JOURNAL ARTICLE

Hospitalization for respiratory syncytial virus bronchiolitis and disease severity in twins

Miri Dotan, Liat Ashkenazi-Hoffnung, Zmira Samra, Gilat Livni, Havatzelet Yarden-Bilavsky, Jacob Amir, Efraim Bilavsky
Israel Medical Association Journal: IMAJ 2013, 15 (11): 701-4
24511652

BACKGROUND: Respiratory syncytial virus (RSV) is a common cause of lower respiratory tract disease and hospitalization in infants and young children. Infants of multiple births, who are often premature, might be more susceptible to developing a more severe RSV infection than singletons.

OBJECTIVE: To assess the impact of multiple births on the severity of RSV infection and define risk factors for acquiring RSV infection in infants of multiple birth.

METHODS: Clinical data on infants hospitalized with RSV infection between 2008 and 2010 were retrospectively collected.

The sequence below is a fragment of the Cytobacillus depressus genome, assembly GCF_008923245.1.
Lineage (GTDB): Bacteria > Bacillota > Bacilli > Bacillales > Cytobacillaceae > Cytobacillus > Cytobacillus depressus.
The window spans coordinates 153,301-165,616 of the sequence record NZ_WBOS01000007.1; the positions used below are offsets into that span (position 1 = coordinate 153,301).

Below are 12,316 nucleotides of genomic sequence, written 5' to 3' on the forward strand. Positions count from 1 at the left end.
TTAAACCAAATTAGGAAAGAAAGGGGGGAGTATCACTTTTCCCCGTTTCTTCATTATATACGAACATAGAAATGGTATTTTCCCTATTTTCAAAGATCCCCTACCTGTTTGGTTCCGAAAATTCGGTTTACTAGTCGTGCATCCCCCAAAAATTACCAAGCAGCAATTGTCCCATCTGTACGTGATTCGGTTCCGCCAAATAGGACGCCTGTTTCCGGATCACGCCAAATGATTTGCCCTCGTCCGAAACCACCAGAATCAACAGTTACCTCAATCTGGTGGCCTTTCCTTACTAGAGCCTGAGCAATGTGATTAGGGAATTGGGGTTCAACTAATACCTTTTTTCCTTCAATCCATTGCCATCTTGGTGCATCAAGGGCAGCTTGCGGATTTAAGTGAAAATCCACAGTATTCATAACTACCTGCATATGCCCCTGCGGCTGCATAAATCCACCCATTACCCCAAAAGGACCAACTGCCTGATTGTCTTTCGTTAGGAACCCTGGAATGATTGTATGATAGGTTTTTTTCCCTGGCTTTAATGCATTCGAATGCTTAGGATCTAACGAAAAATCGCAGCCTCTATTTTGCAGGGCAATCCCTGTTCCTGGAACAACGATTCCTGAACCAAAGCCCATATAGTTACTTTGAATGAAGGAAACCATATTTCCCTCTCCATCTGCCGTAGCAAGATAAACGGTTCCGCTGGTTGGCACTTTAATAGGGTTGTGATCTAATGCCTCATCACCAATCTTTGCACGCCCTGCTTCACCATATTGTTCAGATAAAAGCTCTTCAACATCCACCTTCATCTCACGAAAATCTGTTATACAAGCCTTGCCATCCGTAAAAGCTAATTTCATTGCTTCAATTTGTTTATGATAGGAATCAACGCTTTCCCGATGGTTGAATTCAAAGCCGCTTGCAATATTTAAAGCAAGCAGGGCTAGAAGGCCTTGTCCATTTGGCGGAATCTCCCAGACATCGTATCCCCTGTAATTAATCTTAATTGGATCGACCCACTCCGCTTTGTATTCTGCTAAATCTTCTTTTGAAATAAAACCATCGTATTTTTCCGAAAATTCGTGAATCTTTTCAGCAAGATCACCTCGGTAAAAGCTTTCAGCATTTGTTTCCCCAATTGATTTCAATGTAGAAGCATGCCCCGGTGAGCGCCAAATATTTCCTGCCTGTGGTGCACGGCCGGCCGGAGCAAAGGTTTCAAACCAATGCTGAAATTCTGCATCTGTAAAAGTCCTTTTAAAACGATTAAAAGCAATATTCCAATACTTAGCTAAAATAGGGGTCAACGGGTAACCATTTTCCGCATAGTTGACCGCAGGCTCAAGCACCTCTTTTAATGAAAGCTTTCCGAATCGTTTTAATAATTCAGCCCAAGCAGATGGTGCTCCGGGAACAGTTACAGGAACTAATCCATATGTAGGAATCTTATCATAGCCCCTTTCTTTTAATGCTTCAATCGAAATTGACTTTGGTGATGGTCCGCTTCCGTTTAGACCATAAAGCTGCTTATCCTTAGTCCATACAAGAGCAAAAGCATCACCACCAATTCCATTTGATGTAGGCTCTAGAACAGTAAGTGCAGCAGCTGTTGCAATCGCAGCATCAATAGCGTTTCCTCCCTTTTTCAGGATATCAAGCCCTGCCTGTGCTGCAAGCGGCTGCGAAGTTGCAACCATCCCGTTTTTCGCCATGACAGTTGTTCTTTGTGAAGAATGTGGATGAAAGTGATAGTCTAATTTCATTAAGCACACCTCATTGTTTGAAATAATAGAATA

RESULTS: Twins comprised 7.6% (66/875) of hospitalized infants with RSV bronchiolitis during the study period. Infants in the twin group were younger (122.4 +/- 131.7 vs. 204.5 +/- 278.8 days, P = 0.014), had a lower mean gestational age (35.3 +/- 2.6 vs. 38.6 +/- 2.5 weeks, P < 0.001), and were more likely to have been born prematurely compared with singleton infants (65.6% vs. 13%, P < 0.001). On a multivariable logistic regression analysis, young age, early gestational age and male gender were the only variables identified as risk factors for pediatric intensive care unit admission (P < 0.001, P < 0.001 and P = 0.03, respectively). In contrast, the mere fact of a child being a twin was not found to be a significant risk factor for disease severity. In addition, if one twin is hospitalized due to RSV infection, the other has a 34% chance of also being hospitalized with bronchiolitis. Young age was a significant risk factor for hospitalization of the second twin (P < 0.001) CONCLUSIONS: Our findings suggest that twins hospitalized with RSV bronchiolitis do not have an increased risk for severe infection as compared to singletons. However, a twin of an infant hospitalized with RSV infection has a considerable risk of also being hospitalized with bronchiolitis, thus close monitoring is recommended.

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